The General Assembly, on 22 December 2005, by resolution identified solidarity as one of the fundamental and universal values that should underlie relations between peoples in the Twenty-first century, and in that regard decided to proclaim 20 December of each year International Human Solidarity Day.

The spirit of Advent may certainly be seen in the UNO sentiment. It will not be possible to have peace o Earth and good will to all people without a sense of solidarity with one another.

The UN and the Concept of Solidarity

The concept of solidarity has defined the work of the United Nations since the birth of the Organization. The creation of the United Nations drew the peoples and nations of the world together to promote peace, human rights and social and economic development. The organization was founded on a basic premise of unity and harmony among its members expressed in the concept of collective security that relies on the solidarity of its members to unite “to maintain international peace and security”.

It is in the spirit of solidarity that the organization relies on “cooperation in solving international problems of an economic, social, cultural or humanitarian character” as well.

[From the official website of the United Nations Organisation: 

www.un.org/en/events/humansolidarityday/background.shtml

Bah, humbug

Ebenezer Scrooge (A Christmas Carol, Charles Dickens). He was at the beginning of the story a cold-hearted miser who despised Christmas.              "The cold within him froze his old features, nipped his pointed nose, made his eyes red, his thin lips blue, and spoke out shrewdly in his grating voice...", is how Dickens describes him. His last name has come to be a byword for miserliness and misanthropy.

But he was redeemed, as you know. Three ghosts of Christmas: past, present and future was all that was needed. You know the rest of the story. It is usually told every Christmas in a radio play for children.

It can still be like that. The modern commercial world has seen to that. It has almost taken over Christmas and many justify it by pointing out that the Church took over the ancient Roman festival of Saturnalia and called it the celebration of the Nativity.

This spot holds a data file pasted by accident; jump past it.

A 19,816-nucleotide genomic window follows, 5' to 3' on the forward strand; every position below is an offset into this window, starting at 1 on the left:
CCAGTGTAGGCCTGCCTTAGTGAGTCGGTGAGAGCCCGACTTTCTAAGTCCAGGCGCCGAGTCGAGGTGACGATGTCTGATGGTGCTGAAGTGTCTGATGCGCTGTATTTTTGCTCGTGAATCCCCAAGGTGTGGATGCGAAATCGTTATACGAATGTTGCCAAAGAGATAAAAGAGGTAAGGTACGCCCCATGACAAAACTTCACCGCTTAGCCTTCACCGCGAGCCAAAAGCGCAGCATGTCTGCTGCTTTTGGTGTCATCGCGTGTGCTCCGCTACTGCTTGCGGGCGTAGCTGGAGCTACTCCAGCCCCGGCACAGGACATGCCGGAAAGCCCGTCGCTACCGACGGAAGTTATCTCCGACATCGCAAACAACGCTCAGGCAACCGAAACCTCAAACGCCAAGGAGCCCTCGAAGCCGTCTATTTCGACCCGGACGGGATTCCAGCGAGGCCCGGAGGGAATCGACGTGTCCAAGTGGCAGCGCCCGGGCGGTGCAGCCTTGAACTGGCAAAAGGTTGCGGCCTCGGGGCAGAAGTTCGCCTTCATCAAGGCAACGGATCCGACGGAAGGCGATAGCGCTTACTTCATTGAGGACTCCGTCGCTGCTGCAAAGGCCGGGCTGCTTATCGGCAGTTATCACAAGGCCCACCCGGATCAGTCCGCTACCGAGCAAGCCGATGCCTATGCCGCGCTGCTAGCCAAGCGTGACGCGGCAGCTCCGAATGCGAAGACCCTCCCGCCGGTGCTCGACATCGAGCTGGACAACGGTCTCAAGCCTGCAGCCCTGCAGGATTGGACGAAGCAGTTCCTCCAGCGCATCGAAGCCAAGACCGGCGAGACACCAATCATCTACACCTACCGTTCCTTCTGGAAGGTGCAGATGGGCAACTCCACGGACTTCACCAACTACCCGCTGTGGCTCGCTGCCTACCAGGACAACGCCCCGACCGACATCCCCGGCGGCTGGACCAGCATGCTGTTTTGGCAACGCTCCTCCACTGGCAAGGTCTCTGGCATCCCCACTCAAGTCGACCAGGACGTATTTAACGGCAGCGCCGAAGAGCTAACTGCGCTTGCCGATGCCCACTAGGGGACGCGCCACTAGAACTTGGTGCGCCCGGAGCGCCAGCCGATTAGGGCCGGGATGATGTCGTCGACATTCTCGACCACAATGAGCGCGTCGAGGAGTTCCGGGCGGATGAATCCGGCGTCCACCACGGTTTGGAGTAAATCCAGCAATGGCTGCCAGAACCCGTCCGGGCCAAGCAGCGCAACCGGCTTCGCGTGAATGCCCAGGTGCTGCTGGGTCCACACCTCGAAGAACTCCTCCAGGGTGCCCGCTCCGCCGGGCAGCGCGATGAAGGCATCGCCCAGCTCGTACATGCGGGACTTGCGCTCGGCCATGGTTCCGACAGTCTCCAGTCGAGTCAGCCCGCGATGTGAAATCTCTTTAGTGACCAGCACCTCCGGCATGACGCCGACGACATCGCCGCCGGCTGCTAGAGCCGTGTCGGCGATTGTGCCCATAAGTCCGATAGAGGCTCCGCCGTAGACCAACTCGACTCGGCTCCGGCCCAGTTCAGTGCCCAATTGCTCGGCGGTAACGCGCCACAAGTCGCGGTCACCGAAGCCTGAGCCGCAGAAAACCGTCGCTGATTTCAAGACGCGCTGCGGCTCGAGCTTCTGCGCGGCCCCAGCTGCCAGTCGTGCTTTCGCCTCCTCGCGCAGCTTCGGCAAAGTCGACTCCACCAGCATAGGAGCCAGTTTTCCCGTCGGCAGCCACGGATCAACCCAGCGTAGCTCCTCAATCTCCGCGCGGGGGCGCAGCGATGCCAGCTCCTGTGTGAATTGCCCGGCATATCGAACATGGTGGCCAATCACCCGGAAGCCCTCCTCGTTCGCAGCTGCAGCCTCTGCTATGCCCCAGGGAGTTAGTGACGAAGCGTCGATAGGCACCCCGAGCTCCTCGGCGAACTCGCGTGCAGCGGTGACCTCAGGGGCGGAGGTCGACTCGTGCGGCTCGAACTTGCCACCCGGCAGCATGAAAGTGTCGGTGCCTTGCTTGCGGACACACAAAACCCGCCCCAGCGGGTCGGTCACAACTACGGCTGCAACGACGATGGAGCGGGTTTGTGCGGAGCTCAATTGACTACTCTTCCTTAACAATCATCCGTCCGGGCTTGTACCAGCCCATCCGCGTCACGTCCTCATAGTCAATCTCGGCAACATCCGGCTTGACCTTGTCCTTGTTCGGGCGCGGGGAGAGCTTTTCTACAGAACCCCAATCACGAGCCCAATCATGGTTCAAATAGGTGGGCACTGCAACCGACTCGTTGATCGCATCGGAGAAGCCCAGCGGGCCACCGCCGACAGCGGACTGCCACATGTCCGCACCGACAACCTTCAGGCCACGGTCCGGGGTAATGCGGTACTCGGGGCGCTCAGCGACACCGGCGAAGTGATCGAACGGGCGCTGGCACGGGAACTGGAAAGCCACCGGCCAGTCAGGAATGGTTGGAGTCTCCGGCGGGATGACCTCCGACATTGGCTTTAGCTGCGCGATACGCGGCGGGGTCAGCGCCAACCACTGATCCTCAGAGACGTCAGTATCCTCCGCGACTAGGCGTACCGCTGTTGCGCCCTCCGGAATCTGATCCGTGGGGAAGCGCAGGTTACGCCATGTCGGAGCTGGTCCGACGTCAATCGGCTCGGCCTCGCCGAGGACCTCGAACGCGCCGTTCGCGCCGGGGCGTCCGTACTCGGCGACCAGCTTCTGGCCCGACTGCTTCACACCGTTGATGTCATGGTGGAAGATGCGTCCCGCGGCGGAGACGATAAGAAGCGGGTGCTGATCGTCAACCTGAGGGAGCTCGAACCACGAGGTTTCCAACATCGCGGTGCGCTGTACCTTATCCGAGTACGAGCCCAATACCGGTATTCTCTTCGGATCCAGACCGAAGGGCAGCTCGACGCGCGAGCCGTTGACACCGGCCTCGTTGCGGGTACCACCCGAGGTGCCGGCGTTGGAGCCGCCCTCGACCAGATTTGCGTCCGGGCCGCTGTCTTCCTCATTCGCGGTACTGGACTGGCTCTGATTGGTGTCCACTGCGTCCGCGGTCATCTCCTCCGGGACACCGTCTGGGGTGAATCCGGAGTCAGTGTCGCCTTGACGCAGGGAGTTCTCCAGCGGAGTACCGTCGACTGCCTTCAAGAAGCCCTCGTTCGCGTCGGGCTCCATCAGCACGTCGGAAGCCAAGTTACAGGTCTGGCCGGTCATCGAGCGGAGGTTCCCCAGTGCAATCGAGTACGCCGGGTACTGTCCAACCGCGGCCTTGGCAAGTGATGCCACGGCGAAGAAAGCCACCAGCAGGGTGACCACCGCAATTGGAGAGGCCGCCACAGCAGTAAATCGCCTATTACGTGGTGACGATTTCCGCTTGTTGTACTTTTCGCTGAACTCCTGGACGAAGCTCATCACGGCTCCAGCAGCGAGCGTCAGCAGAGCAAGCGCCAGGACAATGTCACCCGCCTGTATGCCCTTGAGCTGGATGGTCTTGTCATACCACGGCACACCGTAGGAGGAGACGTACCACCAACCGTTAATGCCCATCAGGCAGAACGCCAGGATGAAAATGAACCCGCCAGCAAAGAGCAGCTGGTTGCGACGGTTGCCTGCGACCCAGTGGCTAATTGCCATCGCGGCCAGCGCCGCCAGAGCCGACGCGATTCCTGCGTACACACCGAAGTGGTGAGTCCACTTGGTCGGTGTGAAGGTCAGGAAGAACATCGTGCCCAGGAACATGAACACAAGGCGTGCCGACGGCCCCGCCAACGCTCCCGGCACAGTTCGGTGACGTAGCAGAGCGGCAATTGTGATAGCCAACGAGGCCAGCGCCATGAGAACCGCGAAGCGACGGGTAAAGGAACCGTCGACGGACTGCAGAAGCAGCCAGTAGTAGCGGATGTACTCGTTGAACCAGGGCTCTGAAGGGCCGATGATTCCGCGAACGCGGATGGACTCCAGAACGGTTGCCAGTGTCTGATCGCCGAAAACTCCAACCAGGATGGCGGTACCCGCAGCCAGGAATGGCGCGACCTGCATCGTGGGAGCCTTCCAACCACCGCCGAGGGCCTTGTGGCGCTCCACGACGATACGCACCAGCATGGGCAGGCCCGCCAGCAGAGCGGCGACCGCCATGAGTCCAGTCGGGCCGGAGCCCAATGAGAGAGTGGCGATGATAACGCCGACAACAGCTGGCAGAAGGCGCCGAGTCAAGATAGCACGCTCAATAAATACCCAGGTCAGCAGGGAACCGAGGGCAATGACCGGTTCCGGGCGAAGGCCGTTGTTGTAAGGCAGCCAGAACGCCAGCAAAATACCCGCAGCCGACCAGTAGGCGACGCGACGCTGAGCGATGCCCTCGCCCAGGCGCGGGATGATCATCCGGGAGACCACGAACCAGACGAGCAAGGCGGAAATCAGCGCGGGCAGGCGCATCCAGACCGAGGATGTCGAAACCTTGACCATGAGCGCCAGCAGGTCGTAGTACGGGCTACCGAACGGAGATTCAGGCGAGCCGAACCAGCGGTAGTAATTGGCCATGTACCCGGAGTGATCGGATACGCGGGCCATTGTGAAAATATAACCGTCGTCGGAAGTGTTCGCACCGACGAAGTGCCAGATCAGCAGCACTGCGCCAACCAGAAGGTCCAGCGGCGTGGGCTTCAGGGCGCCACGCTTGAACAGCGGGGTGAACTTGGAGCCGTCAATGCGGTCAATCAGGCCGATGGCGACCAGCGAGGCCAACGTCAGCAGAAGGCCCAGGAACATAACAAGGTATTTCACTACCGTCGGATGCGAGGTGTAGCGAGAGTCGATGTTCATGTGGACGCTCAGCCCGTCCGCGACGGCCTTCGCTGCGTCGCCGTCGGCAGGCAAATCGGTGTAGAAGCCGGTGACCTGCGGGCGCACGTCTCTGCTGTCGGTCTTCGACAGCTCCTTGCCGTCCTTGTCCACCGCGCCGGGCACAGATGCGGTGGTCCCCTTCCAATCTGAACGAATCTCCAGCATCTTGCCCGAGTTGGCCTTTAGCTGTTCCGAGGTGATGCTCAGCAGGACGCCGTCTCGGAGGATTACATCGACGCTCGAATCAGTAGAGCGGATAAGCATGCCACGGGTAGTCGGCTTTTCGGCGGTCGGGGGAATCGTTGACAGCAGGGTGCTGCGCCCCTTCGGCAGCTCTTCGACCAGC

Well, maybe it did. But it did so for a non-commercial reason and if we, today, can mix commerce with a mildly religious flavour (‘carols’ like Snoopy’s Christmas), the true spirit of God’s gift to us usually escapes the airwaves. This service of worship is an antidote.

Overindulgence is not too extravagant a word to describe God’s gift of redemption, though, perhaps, extravagance conveys this gift in a less pejorative sense.

Bah, humbug indeed. Perhaps Scrooge was right in one sense!

Services of Worship

24 December    at 6.00 pm—Christmas in Pyjamas and at 7.30 pm aTraditional Service both with Rev Hugh Perry

25 December at 9.30 am—Christmas Day. Rev Hugh Perry. [Organist Patrick Sherwood]

27 December               Rev Hugh Perry

M Steward                        Lindsay Evans

D Steward                         Bill Delaney

Organist                            Patrick Sherwood

Morning Tea                   Jennifer Delaney

Readings:

Reader                            Bill Pearcy

1 Samuel                        2: 18-20 & 26.

Psalm                              148.

Colossians                     3: 12—17.

Luke                                2: 41—52.

3 January                     Rev Hugh Perry

M Steward                        Bruce Baillie

D Steward                         Bruce Baillie

Organist                            Ann Millar

Morning Tea                   Jennifer Delaney

Readings:

Reader                            Bill Delaney

Jeremiah                       3: 1—7.

Psalm                              147: 12—20.

Ephesians                     1: 3—14.

John                                1: 10—18.